“For which cause we faint not; but though our outward man perish, yet the inward man is renewed day by day.”

Monday, August 13, 2012

Keeping Simplicity Simple

 Everywhere I look, lately, it seems that every aspect of life has become complicated. Advertisements express "fast, fun and easy" and "time and energy-saving"; but, where's the simplicity?

Okay, so you weren't born during those pre-industrial years, and need some examples?  Here's a few to get our thinking process started.  (I wasn't born that long ago either)   :

~Prepared foods, which are designed to make mealtimes "simple" contain a horrendous list of ingredients. Even meals we prepare from "scratch" require so many seasonings, steps, and saucepans. 
~Keeping our homes reasonably clean calls for umpteen different chemical cleaning concoctions, vacuums, washers, dryers, dishwashers, hot water heaters, etc., etc...all designed to make home-making "simple".  What happened to the broom and dustpan, bucket and rag, washtub and soap???
~Communication has been completely transformed during my lifetime. It is not just fast, it is instant, in many cases interrupting whatever we may have been doing, and requiring immediate attention. (chats, texts, tweets, etc) I'm not suggesting that it is all "bad"...but, there is a trade-off...from deviating from the slow, simple methods, such as exchanging handwritten letters, or giving the gift of time for a face-to-face visit. My three "mothers" are computer-less and iPhone-less, thus greatly appreciating an hour-long phone conversation once in awhile.
~Healthcare is ridiculous. (not to mention the cost/&/or insurance that it takes to pay for it!) A pill for every ill, and more pills to counteract the side-effects of the original prescription. Doctors and nurses so rushed to "see" the next patient, that true observation and compassion are sorely lacking...replaced with endless charting, geared to protect the medical personnel from malpractice suits. This is so far removed from the family doctor who made house calls! The sick person stayed home, in bed, where they belonged... Simple.  Sleep, pure water, sunshine, fresh air...these are simple preventatives and "cures" for many ills.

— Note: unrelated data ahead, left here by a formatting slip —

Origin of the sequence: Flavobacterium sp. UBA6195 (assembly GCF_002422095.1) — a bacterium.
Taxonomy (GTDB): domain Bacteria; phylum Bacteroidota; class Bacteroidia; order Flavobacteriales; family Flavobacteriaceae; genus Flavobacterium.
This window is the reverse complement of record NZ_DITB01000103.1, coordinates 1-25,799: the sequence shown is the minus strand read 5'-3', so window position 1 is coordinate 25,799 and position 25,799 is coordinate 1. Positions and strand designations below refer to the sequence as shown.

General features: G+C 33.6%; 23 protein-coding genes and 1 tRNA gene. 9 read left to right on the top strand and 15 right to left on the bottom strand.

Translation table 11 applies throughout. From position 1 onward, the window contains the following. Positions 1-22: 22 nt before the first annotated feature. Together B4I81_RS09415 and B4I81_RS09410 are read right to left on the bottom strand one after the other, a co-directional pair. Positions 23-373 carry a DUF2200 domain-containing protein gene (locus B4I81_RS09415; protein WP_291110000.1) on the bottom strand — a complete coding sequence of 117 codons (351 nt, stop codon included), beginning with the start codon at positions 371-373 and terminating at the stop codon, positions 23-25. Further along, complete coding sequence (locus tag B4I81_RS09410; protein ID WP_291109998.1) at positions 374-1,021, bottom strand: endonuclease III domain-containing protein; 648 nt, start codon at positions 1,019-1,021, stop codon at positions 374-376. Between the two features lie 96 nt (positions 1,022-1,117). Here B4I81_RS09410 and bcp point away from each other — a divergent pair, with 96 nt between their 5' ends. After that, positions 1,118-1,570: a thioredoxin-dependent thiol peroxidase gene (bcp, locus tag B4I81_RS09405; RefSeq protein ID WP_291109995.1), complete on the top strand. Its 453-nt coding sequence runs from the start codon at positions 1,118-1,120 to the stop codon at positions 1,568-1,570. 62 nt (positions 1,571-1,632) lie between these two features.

Okay, that's enough examples, lest you believe that I am intent on being negative. If you haven't read it already, and you dare to delve into this realm of "progress vs simplicity" , I recommend reading "Henry and the Great Society". You can read it for free here: http://www.jesuslovesme.org/newWeb/media/PDF_BOOKS/HENRY%20AND%20THE%20GREAT%20SOCIETY.pdf.

What actually prompted my thinking (and writing) is that I recently acquired a mountain dulcimer. (insert BIG, happy face!) As I am becoming familiar with it, and studying the history and various methods that are used to play it, I am drawn more and more to the slow, simple, traditional approach. The more complicated  chords and "finger-dancing", and finger-picking methods produce amazing music, to be sure! But, I have decided that I will employ the most simple "noter and drone" style of playing.

This simple, yet beautiful instrument, has sparked a little "revolution" in my heart. As I go throughout my days, I am looking for ways to truly simplify. Some call it "de-clutter":  ~I plan to discontinue things like Twitter and Pinterest, which I haven't had time to use anyway... (not Facebook, though!!!) ;-)    
~I plan to give away the egg poaching apparatus, and the angel food cake pan, and suchlike specialized cooking equipment.  And, I'll eat more pots of oatmeal, peanut butter and jelly sandwiches, apples and goats' milk.
~I plan to clean house and hair with those proven, inexpensive, safe ingredients: water, baking soda and vinegar. 

And, for entertainment, I will sit in the dawn's light on my back deck, watching the hummingbirds, and playing my dulcimer.

Interestingly, as I searched for those Bible passages that I was sure referred to "godly simplicity" , I found this one in 1 Chronicles 29:17: "I know also, my God, that you test the heart, and have pleasure in uprightness. As for me, in the uprightness of my heart I have willingly offered all these things: and now have I seen with joy your people, who are present here, to offer willingly unto you."  
Guess which word is often translated "simplicity"?... "Uprightness"!  Do you think there's any correlation between the two?  I found, over and over, the phrase "simplicity of heart". I want to have that kind of heart toward God...one that is uncluttered, uncomplicated, unfeigned...just like my life.

God bless you, as you find your own place of simplicity.

Wednesday, July 4, 2012

Make It Count

I must be "over the hill", because I think I'm finally beginning to understand what that really means. 

From the top of this "hill" I can see what really matters: what matters to God, what matters to humanity, what matters to me.